Kingfisher rowing shell scale model : LUSENET : Open-water rowing : One Thread

I've started work on a 1/4 scale model of Graeme King's Kingfisher rowing shell, in anticipation of building a full-size version. I am working from the articles and plans in Wooden Boat issues 61, 62 and 63. My first obstacle to overcome is sizing the forms on which the hull is constructed. Even after enlarging the table of form dimensions, I still can't quite read several. Can anyone provide me with the correct dimensions? The worst four, and my best guesses:

2C = 3 + 3/8 ? 3 + 5/8 ? 3C = 6 + 3/32 ? 6 + 5/32 ? 5C = 7 + 3/32 ? 7 + 5/32 ? 7 + 17/32 ? 7C = 4 + 3/16 ? 4 + 5/16 ?

Also, I noticed that if one were to cut this boat just fore and aft of the cockpit, an unwieldly 23 foot boat becomes three very manageable 8 foot pieces which could easily be carried on a car's roof rack. One reason for building a scale model is to work out how to make the modification without compromising the structural soundness of the boat.

Thanks for your help.

-- Joseph Kendall (, February 01, 2004


Hi Joseph From the full scale plans 2C=3+5/8,3C=6+3/32,5C=7+17/32,7C=4+11/16.

I havent seen the woodenboat articles but the full plans (4shts) are very detailed and probably well worth the $$. There would be a lot of leverage on those joints (long skinny shallow boat) Good luck Wayne, Fremantle West Australia

-- Wayne Poulsen (, February 04, 2004.


Thanks for the information. It's amazing that a person can ask a question about some tiny detail and get an answer in a few days from someone halfway around the world! Here in Buffalo, NY, USA it's the dead of winter, so we have to amuse ourselves by building boats rather than rowing them. We are quite envious of your summer weather right now!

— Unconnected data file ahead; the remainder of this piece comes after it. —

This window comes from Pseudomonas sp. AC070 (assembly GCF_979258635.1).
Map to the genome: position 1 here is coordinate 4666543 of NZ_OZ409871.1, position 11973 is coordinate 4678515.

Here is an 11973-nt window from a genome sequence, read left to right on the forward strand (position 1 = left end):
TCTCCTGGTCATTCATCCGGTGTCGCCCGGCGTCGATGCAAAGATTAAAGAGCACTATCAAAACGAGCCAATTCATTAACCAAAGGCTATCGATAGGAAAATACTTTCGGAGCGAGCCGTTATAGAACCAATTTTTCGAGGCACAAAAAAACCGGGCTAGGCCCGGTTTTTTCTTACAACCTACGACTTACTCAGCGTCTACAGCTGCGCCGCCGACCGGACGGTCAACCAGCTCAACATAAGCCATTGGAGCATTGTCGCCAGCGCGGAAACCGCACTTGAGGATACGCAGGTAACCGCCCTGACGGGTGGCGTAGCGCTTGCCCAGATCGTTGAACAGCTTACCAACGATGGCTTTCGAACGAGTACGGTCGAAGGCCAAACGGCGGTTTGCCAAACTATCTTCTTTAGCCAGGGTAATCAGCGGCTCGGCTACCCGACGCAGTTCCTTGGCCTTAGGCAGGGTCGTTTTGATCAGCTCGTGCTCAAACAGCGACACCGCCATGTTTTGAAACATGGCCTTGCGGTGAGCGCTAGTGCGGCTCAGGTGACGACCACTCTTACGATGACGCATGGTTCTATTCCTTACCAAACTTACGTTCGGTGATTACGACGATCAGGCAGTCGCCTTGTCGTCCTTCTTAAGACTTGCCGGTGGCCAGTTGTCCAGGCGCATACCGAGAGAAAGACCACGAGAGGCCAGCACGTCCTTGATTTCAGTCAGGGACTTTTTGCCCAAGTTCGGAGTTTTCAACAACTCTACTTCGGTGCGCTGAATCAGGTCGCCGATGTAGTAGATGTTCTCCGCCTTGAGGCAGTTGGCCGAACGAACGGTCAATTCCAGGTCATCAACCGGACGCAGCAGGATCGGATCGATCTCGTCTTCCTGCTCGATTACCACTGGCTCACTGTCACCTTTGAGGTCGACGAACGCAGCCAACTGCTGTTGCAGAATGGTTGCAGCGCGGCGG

It sounds as if you purchased the plans for the Kingfisher. Did you also build it? The Wooden Boat series shows sheets 1, 3 and 4 of the plans. Yes, they are quite detailed, and you can imagine the difficulty in trying to read them shrunken down enough to fit in a magazine. When I build the full-size version of the boat I'll most likely buy the plans to make construction easier, but it seemed a bit much for just building a model.

I agree that the joints will be subject to some large forces. I have access to a machine shop, so they will likely involve some aluminum or stainless steel. I think the tricky part will not be the engineering for strength, but rather devising a mechanism which will be easy to assemble and disassemble within the narrow confines of the hull.

-- Joseph Kendall (, February 07, 2004.

Hi Joseph I have had the Kingfisher on the "to build" list for several years. My wife became friends with a work colleague who tuned out to a contempory of mine from school, when I met her husband I found he had built a Kingfisher some years earlier. It happened that the guy he sold it too was now offering it for sale. I grabbed it. Both owners had been happy with it and its well made. It is gorgeous. As to cutting it up, I think a light strong joint will be a challenge. It is whippy, pick up an end and the boat bends under its own weight.What must be rigid joints will interupt this and it would be very easy to build in "stress risers". I may be over concerned and I think rowing "eights" are sometimes "broken down" for transport. Regards Wayne Poulsen

-- Wayne Poulsen (, February 08, 2004.

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